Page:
With President Aleksander Čeferin, UEFA has ended a long-standing tradition of non-interference in the internal politics of countries. Čeferin has been meddling in Slovenian political affairs since the term of the Janša government and the epidemic, and by publicly supporting the presidential candidate Nataša Pirc Musar, he has finally crossed the Rubicon. We have thus become a true Balkan state, where the only moral constraints are family and friendship ties.
In a way, it is hard to understand that such a powerful man, the UEFA boss Aleksander Čeferin, is constantly interfering in the internal political affairs of the miniature Slovenia. Are all those European football fields, hundreds of thousands of fans, the prestige and the money that comes with the job really not enough for him? Apparently not. Čeferin’s latest moves, when he publicly showed his support for the presidential candidate who is also his former classmate and long-time colleague, Nataša Pirc Musar, give a hint that we are indeed a mafia state, where the interests and benefits of the individual are satisfied along blood (clan) and friendship lines.
With this, it should be noted that UEFA is considered to be an apolitical organisation, which is supposed to be primarily dedicated to sport and to maintaining an appearance of impartiality and non-interference in internal political affairs. However, since its President seems to be acting in the good old-fashioned manner of the Balkans and the European East (in the past, he has publicly been supported by both Aleksander Lukashenko and Vladimir Putin), this kind of abuse of a position of power is also clearly acceptable. In his response to the matter, the President of the Slovenian Democratic Party (Slovenska demokratska stranka – SDS), Janez Janša, wrote: “This is clear a very obvious abuse of the rules and money of this apolitical institution.”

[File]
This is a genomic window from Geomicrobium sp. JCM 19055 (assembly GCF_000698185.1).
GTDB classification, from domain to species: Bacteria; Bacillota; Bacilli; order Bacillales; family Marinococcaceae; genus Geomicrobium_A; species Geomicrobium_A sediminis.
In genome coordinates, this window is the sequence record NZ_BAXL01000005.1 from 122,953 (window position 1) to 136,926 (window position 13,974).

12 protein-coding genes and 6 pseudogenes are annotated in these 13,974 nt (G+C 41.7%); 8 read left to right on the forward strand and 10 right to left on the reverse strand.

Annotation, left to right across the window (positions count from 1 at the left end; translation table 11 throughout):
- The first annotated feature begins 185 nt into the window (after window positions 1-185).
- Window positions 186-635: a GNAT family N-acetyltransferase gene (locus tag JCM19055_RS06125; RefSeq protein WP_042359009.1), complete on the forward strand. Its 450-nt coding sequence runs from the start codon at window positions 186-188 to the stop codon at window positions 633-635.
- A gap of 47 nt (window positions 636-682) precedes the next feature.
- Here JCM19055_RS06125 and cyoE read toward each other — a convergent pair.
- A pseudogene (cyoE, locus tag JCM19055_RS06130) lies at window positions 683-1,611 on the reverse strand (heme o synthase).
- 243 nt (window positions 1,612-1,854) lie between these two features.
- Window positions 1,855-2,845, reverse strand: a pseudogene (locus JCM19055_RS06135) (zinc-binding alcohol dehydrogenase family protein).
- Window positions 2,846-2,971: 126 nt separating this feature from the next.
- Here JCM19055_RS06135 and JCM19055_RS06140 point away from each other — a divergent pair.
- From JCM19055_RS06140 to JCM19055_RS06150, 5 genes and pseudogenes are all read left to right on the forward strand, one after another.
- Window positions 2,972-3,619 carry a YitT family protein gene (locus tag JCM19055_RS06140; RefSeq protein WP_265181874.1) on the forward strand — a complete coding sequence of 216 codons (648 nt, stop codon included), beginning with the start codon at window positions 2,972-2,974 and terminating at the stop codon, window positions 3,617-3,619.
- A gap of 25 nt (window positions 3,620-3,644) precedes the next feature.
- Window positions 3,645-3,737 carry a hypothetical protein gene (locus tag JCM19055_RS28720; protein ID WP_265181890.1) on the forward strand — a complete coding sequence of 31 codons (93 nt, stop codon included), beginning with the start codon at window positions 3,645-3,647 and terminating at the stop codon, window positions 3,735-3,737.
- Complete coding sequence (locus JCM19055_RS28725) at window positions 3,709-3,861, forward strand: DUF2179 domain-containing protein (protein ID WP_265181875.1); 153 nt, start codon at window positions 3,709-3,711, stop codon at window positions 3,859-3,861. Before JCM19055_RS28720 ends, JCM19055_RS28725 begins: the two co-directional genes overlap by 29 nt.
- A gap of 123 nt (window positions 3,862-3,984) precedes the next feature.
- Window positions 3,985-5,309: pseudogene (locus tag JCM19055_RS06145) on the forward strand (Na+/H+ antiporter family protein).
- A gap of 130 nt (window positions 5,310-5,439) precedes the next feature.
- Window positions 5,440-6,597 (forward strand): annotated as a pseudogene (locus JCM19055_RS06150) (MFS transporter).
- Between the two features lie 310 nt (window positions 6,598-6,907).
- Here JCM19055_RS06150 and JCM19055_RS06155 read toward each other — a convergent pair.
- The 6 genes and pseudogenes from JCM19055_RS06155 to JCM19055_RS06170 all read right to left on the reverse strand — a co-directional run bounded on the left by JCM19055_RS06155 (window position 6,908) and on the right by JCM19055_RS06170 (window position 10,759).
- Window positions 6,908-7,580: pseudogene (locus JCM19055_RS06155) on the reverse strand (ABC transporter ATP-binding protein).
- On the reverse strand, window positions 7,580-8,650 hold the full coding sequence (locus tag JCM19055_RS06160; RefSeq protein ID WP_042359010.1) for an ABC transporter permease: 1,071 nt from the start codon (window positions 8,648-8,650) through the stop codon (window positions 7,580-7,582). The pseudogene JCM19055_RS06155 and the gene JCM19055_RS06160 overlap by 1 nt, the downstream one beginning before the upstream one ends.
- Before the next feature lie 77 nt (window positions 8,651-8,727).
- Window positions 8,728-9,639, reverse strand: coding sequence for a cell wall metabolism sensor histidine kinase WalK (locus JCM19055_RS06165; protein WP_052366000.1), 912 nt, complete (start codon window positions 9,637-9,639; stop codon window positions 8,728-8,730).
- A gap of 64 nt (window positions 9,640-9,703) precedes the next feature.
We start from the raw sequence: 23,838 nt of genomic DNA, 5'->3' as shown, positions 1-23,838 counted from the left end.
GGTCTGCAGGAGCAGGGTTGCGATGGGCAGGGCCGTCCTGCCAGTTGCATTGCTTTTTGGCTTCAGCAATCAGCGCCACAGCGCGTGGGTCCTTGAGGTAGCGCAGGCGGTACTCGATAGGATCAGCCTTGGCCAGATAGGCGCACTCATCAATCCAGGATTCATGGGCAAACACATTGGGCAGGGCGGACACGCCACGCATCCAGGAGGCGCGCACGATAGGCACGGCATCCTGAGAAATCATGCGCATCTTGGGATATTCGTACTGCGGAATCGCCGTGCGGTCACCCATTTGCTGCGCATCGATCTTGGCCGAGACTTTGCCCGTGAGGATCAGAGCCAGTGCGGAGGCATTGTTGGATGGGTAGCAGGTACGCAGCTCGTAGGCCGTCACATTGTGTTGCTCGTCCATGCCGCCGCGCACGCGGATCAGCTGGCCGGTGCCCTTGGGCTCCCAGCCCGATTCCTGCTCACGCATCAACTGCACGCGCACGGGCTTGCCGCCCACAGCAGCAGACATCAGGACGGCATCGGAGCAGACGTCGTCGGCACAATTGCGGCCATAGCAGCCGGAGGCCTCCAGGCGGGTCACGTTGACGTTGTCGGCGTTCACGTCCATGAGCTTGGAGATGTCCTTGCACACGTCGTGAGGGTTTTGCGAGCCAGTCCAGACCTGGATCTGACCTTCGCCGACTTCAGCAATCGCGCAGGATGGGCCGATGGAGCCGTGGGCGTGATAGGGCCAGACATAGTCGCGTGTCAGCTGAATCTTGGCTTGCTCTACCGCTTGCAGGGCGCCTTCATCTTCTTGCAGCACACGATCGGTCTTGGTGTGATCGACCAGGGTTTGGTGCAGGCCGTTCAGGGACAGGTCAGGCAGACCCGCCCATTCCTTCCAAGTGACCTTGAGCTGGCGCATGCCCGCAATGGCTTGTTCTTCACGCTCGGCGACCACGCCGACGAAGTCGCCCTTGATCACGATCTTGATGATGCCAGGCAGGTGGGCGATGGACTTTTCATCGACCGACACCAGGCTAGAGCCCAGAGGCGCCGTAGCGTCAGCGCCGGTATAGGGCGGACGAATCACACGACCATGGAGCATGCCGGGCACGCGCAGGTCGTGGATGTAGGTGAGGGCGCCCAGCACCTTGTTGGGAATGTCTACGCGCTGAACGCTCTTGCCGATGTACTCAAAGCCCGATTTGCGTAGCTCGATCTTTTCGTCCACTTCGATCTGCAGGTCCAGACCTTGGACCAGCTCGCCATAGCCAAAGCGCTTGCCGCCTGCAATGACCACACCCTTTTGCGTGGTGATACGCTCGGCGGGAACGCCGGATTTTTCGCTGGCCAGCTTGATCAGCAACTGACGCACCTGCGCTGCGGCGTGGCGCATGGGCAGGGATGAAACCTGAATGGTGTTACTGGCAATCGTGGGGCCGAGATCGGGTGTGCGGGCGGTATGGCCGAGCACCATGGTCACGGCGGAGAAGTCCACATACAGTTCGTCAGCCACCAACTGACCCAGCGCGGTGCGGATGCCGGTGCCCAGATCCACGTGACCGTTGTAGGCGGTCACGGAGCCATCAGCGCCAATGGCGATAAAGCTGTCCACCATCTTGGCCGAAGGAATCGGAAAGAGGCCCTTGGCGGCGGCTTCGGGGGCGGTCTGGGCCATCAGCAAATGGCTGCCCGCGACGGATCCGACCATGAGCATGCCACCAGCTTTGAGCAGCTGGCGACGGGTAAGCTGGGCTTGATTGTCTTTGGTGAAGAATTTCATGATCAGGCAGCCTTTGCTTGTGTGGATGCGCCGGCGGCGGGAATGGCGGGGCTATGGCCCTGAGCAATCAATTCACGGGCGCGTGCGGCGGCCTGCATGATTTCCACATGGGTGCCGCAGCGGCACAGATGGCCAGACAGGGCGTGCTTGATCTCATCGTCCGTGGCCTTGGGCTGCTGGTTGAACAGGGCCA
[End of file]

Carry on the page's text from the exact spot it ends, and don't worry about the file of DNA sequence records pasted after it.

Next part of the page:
Let us also remind you of Čeferin’s close friendship with the former President of the Football Association of Serbia, Slaviša Kokeza, who was linked to the cannibalistic mafia, which brutally tortured its enemies with hammers and axes, played football with their heads, ground and baked human flesh into cevapcici, and then fed them to the dogs. This gives the whole story a particularly noble, aromatic flavour. We sent a journalistic question about the matter to UEFA – namely, we wanted to know “how they comment on the public support for the Slovenian presidential candidate and Čeferin’s unrestrained interference in domestic political affairs, and what action they intend to take.”
We sent press questions to UEFA due to the clear violation of its own rules by the President of the organisation himself. We wanted to know what action UEFA would take. We will publish the answers when we receive them.